BAE Systems said the likelihood of higher spending on defence in a number of its key markets was “improving”, as the defence group attributed most of its 2017 increase in revenues to favourable currency movements.
After launching a restructuring in October that cut almost 2,000 UK jobs in its aerospace and maritime divisions in response to a lack of fighter jet orders and rising competition, chief executive Charles Woodburn said the group started 2018 “with a streamlined organisation and a strong focus on programme execution, technology and enhanced competitiveness”.
Revenues increased by £500m to £18.3bn in the year to December, “largely reflecting currency translation”, the industrial group said.
Underlying earnings per share, the group’s preferred measure of performance, rose 8 per cent year-on-year to 43.5p a share. That was in-line with management’s target of between 5 per cent and 10 per cent annual growth for the year, but for 2018 BAE said it expected the measure to be “in line” with full-year earnings for the last financial year rather than increasing still further.
In 2017, earnings were boosted by BAE’s US-based electronic systems business which received over £330m worth of orders linked to the F-35 fighter plane and by its “advanced precision kill weapon system laser-guided rockets”, with nearly £222m of orders during the year and 13,000 units delivered.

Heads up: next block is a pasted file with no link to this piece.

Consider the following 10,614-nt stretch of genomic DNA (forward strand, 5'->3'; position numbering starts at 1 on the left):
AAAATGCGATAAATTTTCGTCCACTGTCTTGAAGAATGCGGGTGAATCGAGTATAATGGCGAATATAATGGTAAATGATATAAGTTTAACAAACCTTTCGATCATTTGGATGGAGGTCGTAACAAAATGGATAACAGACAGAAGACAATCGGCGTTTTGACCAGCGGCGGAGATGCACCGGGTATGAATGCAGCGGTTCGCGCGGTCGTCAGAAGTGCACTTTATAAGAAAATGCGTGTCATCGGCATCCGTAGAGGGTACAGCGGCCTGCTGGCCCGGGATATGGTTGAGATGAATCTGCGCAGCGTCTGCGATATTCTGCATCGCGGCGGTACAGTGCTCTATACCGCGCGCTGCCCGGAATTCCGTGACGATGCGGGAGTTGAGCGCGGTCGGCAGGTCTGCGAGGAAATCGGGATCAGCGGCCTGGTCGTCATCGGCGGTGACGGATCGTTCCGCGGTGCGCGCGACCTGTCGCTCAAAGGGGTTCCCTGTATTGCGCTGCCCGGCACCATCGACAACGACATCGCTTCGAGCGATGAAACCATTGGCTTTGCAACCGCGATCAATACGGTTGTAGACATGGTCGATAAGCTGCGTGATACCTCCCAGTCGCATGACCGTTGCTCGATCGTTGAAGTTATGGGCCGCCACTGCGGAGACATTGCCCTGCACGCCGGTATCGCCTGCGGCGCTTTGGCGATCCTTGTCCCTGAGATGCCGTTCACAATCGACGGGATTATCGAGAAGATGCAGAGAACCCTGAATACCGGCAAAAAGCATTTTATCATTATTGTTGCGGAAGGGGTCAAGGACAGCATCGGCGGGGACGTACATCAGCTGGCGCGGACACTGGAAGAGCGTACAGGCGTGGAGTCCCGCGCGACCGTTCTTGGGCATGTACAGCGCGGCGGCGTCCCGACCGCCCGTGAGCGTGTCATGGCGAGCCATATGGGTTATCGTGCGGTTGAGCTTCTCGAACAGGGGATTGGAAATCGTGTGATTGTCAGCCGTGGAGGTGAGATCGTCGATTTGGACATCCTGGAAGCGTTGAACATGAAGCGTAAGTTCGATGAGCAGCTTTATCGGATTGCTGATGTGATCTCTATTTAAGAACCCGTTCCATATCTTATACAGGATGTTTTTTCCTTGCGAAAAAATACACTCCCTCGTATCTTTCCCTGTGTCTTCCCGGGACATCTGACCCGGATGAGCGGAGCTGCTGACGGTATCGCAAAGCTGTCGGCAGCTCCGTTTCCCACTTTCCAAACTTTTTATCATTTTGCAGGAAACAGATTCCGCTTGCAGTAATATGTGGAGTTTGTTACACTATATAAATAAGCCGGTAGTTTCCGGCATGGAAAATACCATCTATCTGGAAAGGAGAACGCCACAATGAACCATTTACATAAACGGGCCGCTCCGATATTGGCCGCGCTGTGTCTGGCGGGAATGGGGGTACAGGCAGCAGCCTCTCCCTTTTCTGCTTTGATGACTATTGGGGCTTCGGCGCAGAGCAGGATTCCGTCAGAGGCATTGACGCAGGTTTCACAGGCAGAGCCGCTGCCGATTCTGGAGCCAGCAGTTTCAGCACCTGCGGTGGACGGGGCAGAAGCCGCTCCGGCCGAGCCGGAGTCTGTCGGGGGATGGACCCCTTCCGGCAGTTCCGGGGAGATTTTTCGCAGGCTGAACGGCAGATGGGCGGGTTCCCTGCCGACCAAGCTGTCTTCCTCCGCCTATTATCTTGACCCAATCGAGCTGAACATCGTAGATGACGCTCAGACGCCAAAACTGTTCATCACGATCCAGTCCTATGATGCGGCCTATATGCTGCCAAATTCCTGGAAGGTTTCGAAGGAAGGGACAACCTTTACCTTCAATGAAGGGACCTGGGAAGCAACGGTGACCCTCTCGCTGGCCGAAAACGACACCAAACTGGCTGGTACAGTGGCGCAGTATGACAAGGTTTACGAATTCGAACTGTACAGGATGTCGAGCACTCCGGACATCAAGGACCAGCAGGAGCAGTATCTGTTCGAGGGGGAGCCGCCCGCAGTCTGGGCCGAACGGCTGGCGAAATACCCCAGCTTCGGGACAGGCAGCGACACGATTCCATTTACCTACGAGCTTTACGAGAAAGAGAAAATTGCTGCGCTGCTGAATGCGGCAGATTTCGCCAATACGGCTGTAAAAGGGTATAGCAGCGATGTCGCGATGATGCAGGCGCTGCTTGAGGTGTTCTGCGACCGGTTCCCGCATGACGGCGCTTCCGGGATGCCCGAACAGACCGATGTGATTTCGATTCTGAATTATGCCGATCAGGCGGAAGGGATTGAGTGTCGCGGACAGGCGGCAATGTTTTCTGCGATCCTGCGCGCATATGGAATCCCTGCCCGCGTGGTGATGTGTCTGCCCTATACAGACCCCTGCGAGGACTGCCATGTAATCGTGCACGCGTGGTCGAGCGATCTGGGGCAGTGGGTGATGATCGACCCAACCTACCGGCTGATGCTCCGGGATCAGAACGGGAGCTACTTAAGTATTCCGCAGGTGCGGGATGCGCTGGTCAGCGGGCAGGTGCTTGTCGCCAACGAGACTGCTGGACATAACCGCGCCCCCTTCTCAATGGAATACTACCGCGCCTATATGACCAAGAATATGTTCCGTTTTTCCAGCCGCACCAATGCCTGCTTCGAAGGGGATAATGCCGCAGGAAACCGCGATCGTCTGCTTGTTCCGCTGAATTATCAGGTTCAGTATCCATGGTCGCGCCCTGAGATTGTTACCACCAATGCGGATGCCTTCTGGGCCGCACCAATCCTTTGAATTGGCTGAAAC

Most of the sales growth in 2018 was likely to be driven by the electronic systems and its platforms and services business which supplies US combat vehicles and weapons systems, the company said.
Aerospace sales are likely to sink further as projects to build Typhoon craft for Europe, Saudi Arabia and Oman come to an end, and the maritime division should hold steady as work on aircraft carriers tails off, but submarine programmes ramp up.
Operating profits took a substantial hit from a chunky £384m non-cash goodwill impairment in the applied intelligence cyber security division — which delivers “national security solutions” for the British and international governments — dropping almost 18 per cent to £1.5bn.
BAE said it had cut its expectations of the unit’s future growth products and restructured the lossmaking business, taking a £24m restructuring charge and slowing the pace of underlying losses in the second half of the year.
Pre-tax profits also slipped, by around 1.5 per cent to £1.13bn.
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